After seeing the first trailer for the upcoming Sonic the Hedgehog movie yesterday, it got us thinking of the catalogue of terrible video game adaptations that have hit the silver screen over the years. Obviously it’s impossible to judge the finished product by its initial reveal – and we’re still holding out hope that it’ll be better than the trailer suggests – but if the film goes down with fans anything like Sonic’s redesign has, it’ll be yet another flaming turkey on the giant stack of terrible cinematic adaptations.
While games that come from movie-licences have a bad reputation (one which, we'd argue, is something of a fallacy), it's nothing compared to the mincemeat made from some of our most treasured video game series after they've gone through the Hollywood grinder. Regardless of intentions or the talent behind and in front of the camera, it seems to be impossible to make a truly great film based on a video game.
This is especially disheartening to fans, not only to see their favourite characters and moments ruined on film, but also for the wedge it drives between us and the non-gaming masses. Friends and family who aren't into games naturally see these films as a reflection of the video gaming experience and it leads them to believe games simply 'aren't for them'. Adding insult to injury, the movies aren't merely terrible - they reinforce and uphold the non-gamer's perception that it's all just trivial nonsense. It's frustrating!
We here a Nintendo Life Towers have assembled in a manner not unlike the Avengers, merging our collective memories to collate the worst celluloid versions of treasured video game franchises we've ever seen. We wanted to like them – how dearly we wanted to like them! – but there’s very little to recommend any of the following.
So, we present to you (in no particular order) the worst of the worst that Hollywood has come up with. Come with us on a journey into a realm of stunningly misguided movies…
Let’s kick off with one of the most infamous turds in the pantheon. The original live-action Street Fighter film was plagued with all sorts of production problems from the off. Incredibly, Capcom financed most of the movie and apparently had total approval over every aspect, but the casting budget was sucked up by hiring the ‘muscles from Brussels’ himself, Jean-Claude Van Damme, to play Guile, plus respected thespian Raul Julia (most recognisable in the mainstream as Gomez Addams in The Addams Family movies) in the role of villain M. Bison. Therefore, the rest of the cast were relative unknowns on far smaller salaries.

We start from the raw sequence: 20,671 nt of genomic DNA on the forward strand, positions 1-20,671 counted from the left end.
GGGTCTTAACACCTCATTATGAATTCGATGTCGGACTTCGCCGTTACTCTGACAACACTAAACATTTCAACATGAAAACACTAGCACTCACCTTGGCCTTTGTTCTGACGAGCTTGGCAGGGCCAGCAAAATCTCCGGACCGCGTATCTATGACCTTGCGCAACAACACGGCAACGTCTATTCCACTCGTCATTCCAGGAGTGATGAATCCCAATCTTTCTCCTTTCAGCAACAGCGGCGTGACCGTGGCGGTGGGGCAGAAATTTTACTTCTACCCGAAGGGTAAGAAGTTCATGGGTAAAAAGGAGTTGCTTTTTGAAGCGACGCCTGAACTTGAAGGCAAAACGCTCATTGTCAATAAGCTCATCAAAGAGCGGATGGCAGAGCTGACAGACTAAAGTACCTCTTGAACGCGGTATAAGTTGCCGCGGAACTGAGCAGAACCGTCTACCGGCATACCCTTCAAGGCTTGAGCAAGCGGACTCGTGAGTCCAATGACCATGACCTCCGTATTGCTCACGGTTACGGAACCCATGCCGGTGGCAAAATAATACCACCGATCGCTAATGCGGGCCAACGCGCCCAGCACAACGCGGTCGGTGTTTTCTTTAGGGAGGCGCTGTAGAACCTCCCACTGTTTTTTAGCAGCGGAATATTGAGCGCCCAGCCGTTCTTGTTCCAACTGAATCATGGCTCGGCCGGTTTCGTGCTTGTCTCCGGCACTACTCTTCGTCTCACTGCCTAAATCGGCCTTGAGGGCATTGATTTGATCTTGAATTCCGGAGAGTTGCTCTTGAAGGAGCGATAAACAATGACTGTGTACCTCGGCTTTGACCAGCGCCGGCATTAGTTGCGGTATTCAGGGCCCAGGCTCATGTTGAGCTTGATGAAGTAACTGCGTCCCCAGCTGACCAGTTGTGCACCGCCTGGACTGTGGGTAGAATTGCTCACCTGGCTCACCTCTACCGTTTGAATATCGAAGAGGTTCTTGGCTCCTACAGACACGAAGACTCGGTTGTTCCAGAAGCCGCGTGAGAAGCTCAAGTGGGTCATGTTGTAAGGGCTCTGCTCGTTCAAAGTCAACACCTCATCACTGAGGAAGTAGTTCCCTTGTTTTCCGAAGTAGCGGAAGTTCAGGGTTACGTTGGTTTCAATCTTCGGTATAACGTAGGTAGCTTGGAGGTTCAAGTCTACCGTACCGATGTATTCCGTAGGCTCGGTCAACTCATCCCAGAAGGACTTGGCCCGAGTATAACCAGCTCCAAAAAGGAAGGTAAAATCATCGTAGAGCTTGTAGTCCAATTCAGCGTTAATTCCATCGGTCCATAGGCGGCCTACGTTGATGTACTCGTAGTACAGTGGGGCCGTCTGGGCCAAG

Sadly, Raul Julia was suffering from cancer at the time (the film is his last released work and is dedicated to his memory) and the production had to work around his fragile state. You’d never know it from the energy of his hammy performance, and there’s a certain kitsch and charm to the film which might make you question if it really warrants a place on the list. It's certainly fascinating to see Kylie Minogue as Cammy and how they interpreted the rest of those iconic fighters on a shoestring budget.
If nostalgia has gotten the best of you, fear not - Round 2 cements the franchise’s position here. 2009’s Street Fighter: The Legend of Chun-Li sucks all the camp and colour from the original turkey leaving only a lifeless husk. Neal McDonough assumed the role of M. Bison in this one – you may have seen him in the Sonic trailer as the General being repeatedly ‘shushed’ by Robotnik. We like the guy, but let’s hope he’s not a bad omen.
Capcom persevered with movies and eventually came up with a winning formula with the Resident Evil films. They’re hardly on a par with the games, but they’re solid popcorn fare and better than anything on this list by a fairly wide margin.
If you want to read more about the behind-the-scenes antics of making Street Fighter: The Movie, check out our feature from last year - frankly, it's amazing it turned out as well as it did.
1994 was a good year if you loved awful video game adaptations and this version of Technōs' beat ‘em up is a real stinker. Just a few years after his turn as the T-1000 in seminal blockbuster Terminator 2: Judgment Day, Robert Patrick played Koga Shuko, a crime boss seeking to unite the two halves of the Double Dragon medallion. With one half in his possession, it’s up to Billy and Jimmy to protect the other half and battle punks in a story which eventually puts them in a blue and red outfit respectively.